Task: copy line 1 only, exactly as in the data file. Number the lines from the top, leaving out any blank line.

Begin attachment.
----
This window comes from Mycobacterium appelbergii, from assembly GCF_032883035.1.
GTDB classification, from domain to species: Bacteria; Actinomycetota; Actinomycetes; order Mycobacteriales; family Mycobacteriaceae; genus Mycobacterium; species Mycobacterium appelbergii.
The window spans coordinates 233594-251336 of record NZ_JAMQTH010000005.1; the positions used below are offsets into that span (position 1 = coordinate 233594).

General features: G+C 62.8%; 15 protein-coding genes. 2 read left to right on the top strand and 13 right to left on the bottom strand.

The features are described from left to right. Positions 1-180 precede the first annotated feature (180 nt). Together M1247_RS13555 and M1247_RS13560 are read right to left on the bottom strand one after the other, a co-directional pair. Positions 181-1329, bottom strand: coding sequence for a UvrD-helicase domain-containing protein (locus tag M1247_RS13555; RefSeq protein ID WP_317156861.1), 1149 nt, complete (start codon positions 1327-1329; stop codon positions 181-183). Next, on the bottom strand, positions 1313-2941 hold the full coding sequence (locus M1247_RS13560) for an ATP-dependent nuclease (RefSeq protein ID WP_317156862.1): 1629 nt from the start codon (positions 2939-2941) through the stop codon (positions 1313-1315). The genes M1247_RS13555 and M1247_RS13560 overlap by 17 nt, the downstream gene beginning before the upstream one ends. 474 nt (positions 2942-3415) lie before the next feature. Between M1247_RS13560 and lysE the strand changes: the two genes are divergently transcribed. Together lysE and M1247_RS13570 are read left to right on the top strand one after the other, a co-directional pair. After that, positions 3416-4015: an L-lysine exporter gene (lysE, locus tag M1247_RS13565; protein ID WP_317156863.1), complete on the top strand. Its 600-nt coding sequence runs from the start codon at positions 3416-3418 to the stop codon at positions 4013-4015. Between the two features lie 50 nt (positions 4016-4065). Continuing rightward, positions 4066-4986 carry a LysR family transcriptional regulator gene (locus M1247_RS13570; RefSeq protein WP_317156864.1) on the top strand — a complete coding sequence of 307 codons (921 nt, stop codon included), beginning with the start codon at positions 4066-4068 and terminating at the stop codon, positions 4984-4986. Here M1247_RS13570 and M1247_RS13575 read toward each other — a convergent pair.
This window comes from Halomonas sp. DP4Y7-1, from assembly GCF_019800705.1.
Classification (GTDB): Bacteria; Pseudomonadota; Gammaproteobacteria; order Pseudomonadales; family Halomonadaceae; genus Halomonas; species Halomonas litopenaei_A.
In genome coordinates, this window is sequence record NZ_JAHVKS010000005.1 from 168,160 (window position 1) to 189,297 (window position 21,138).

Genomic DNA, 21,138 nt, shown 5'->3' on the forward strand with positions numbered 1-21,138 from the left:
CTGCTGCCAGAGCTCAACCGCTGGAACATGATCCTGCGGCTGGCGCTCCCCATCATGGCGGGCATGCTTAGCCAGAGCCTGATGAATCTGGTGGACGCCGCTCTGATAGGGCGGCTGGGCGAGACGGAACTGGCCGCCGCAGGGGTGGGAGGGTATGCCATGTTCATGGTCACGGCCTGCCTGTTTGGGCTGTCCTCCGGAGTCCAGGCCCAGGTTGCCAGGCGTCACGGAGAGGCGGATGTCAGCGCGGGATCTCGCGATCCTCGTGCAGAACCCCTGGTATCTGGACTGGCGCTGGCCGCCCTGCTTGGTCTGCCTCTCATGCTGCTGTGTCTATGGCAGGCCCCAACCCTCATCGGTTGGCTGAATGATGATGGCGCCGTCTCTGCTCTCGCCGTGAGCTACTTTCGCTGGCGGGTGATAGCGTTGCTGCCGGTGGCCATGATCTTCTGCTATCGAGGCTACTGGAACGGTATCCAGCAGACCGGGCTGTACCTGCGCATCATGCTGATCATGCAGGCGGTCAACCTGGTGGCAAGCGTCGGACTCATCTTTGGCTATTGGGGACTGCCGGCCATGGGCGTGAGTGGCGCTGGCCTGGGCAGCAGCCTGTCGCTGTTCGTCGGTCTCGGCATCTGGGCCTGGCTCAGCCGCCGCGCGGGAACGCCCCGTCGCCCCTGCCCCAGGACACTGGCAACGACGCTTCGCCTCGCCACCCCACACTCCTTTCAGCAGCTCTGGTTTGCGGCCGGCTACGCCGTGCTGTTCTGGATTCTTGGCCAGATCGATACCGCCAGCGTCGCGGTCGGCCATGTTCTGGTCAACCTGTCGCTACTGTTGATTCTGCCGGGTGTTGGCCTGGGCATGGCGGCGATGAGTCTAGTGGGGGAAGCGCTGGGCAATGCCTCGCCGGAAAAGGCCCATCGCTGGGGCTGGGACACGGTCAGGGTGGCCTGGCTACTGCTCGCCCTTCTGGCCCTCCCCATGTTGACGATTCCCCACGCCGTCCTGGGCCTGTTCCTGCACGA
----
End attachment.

This window comes from Mycobacterium appelbergii, from assembly GCF_032883035.1.